20. ^ "C1 Population by Religious Community". West Bengal. Registrar General and Census Commissioner, India. Retrieved 27 January 2017.
  21. ^ "District Human Development Report: Bardhaman" (PDF). Table 4.2: Empirical Measurement of Rural Poverty in Bardhaman 2005, page 94. Development and Planning Department, Government of West Bengal, 2011. Archived from the original (PDF) on 14 August 2017. Retrieved 30 January 2017.
  22. ^ "District Census Handbook Bardhaman, Census of India 2011, Series 20, Part XII A" (PDF). Page 96, Table 33: Distribution of Workers by Sex in Four Categories ofEconomic Activity in Sub-district 2011; Page 86, Table 30: Number and Percentage of Main Workers, Marginal Workers and Non-workers by sex in sub-districts, 2011. Directorate of Census Operations, West Bengal. Retrieved 22 September 2018.
  23. ^ "District Human Development Report: Bardhaman". Block/ Sub-division wise Variation in Occupational Distribution of Workers, page 47. Development and Planning Department, Government of West Bengal, 2011. Retrieved 30 January 2017.
  24. ^ "District Census Handbook Bardhaman, Census of India 2011, Series 20, Part XII A" (PDF). Census Concepts and Definitions, Page 33. Directorate of Census Operations, West Bengal. Retrieved 22 September 2018.
  25. ^ a b c d e f g h i "District Statistical Handbook 2014 Bardhaman". Tables 2.7, 2.1, 8.2, 16.1, 17.2, 18.1, 18.2, 20.1, 21.2, 4.4, 3.1, 3.3 – arranged as per use. Department of Statistics and Programme Implementation, Government of West Bengal. Retrieved 30 January 2017.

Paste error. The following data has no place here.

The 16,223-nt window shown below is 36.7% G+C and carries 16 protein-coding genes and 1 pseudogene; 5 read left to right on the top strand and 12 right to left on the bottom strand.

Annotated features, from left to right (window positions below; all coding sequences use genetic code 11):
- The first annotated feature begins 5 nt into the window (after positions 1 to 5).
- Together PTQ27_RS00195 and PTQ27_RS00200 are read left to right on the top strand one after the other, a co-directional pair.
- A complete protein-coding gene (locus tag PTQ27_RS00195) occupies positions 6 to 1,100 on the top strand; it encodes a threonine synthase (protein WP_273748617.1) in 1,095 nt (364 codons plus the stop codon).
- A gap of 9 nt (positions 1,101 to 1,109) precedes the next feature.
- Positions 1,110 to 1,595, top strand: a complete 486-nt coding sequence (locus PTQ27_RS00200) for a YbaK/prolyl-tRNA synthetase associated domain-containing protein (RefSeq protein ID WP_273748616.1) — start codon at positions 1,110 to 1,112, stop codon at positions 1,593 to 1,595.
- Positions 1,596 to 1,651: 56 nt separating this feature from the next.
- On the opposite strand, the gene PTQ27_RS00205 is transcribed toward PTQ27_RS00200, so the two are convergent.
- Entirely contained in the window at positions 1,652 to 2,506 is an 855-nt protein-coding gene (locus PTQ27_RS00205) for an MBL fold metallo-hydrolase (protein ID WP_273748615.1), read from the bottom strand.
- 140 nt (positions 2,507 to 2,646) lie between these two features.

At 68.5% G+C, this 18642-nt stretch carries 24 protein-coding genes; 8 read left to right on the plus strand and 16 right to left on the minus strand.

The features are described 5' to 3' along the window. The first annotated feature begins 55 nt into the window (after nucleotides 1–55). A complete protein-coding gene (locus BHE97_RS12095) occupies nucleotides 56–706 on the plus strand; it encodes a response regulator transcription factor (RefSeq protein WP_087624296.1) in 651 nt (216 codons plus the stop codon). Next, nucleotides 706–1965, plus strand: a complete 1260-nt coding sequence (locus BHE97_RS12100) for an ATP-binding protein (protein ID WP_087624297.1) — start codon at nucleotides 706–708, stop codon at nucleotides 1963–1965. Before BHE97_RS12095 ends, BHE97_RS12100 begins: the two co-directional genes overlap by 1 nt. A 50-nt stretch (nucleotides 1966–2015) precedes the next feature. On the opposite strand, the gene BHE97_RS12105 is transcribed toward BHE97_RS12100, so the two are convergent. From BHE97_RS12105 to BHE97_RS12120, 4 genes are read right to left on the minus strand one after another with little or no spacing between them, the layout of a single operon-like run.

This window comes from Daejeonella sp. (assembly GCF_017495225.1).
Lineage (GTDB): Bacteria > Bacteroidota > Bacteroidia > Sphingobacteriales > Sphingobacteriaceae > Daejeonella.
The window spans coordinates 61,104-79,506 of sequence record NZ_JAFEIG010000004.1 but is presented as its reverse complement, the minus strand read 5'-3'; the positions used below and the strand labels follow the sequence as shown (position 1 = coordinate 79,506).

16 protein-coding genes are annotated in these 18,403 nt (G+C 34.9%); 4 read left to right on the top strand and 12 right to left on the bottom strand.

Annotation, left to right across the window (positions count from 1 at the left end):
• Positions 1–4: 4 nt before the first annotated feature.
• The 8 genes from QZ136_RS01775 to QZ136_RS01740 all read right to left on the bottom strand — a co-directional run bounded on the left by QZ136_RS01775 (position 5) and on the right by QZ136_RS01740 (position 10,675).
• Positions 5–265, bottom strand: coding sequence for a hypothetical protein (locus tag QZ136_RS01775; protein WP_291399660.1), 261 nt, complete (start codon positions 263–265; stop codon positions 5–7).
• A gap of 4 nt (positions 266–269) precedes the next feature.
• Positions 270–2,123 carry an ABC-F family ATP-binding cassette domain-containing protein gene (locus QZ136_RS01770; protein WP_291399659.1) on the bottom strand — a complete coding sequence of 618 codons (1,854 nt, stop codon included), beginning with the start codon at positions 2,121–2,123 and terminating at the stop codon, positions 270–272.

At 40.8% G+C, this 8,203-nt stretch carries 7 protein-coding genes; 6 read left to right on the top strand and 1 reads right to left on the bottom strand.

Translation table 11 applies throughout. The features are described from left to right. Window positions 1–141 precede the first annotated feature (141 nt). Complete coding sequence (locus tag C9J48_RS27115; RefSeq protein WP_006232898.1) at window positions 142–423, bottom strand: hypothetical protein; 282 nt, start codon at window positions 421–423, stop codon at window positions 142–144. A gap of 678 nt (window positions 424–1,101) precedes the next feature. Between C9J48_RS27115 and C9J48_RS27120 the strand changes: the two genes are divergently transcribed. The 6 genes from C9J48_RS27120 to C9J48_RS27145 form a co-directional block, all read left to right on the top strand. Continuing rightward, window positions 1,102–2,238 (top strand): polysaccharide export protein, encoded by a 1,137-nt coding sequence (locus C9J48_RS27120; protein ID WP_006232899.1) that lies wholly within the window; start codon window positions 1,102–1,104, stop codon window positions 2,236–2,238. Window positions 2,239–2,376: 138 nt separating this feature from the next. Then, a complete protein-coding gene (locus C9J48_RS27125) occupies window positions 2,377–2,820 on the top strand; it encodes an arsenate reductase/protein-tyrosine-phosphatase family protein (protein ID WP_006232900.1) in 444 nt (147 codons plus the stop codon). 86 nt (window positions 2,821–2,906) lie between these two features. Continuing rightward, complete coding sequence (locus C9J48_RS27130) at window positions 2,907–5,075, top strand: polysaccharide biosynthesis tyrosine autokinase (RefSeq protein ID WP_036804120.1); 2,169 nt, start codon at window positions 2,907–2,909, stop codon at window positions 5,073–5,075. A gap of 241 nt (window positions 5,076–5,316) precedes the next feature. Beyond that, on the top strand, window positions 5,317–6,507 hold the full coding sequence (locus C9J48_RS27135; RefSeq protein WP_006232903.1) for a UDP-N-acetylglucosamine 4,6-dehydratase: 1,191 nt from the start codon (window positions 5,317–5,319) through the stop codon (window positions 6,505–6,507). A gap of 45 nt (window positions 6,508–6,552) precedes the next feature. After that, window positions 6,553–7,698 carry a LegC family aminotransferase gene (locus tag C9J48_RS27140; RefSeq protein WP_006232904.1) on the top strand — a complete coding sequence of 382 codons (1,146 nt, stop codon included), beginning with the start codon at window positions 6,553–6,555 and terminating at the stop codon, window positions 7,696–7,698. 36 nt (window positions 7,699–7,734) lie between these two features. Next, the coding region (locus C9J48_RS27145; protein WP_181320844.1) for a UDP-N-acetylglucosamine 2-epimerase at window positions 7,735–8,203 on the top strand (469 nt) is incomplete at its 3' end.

26. ^ "District Human Development Report: South 24 Parganas". (1) Chapter 1.2, South 24 Parganas in Historical Perspective, pages 7-9 (2) Chapter 3.4, Land reforms, pages 32-33. Development & Planning Department, Government of West Bengal, 2009. Archived from the original on 5 October 2016. Retrieved 7 August 2016.
  27. ^ "District Human Development Report, Bardhaman" (PDF). Table 3.10, Gross Cropped Area, Net Cropped Area and Cropping Intensity of different blocks of Bardhaman district 2003-04, Page 53. Development and Planning Department, Government of West Bengal, May 2011. Archived from the original (PDF) on 14 August 2017. Retrieved 30 January 2017.
  28. ^ "Bardhaman-Asansol MEMU 63505". India Rail Info.
  29. ^ "Asansol Division System Map". Eastern Railway. Archived from the original on 26 April 2016.
  30. ^ "South Eastern Railway Pink Book 2017-18" (PDF). Indian Railways Pink Book.
  31. ^ "Asansol Division Railway Map". Eastern Railway.
  32. ^ "Adra Division Railway Map". South Eastern Railway.
  33. ^ "63509 Bardhaman-Asansol MEMU". Time Table. indiarailinfo. Retrieved 9 February 2017.
  34. ^ "Rationalisation of Numbering Systems of National Highways" (PDF). New Delhi: Department of Road Transport and Highways. Archived from the original (PDF) on 1 February 2016. Retrieved 10 February 2017.
  35. ^ "List of State Highways in West Bengal". West Bengal Traffic Police. Retrieved 5 February 2017.
  36. ^ "Aryabhatta Institute of Engineering & Management Durgapur". AIEM. Retrieved 2 March 2017.
  37. ^ "Durgapur Institute of Advanced Technology and Management". DIATM. Retrieved 2 March 2017.
  38. ^ "Durgapur College of Commerce and Science". College Admission. Retrieved 2 March 2017.
  39. ^ "Ayan Arnab Sikshan Sanstha". Archived from the original on 4 March 2017. Retrieved 2 March 2017.
  40. ^ "Health & Family Welfare Department" (PDF). Health Statistics – Rural Hospitals. Government of West Bengal. Retrieved 12 May 2020.
  41. ^ "Health & Family Welfare Department" (PDF). Health Statistics – Primary Health Centres. Government of West Bengal. Retrieved 12 May 2020.
Retrieved from "[en.wikipedia.org]"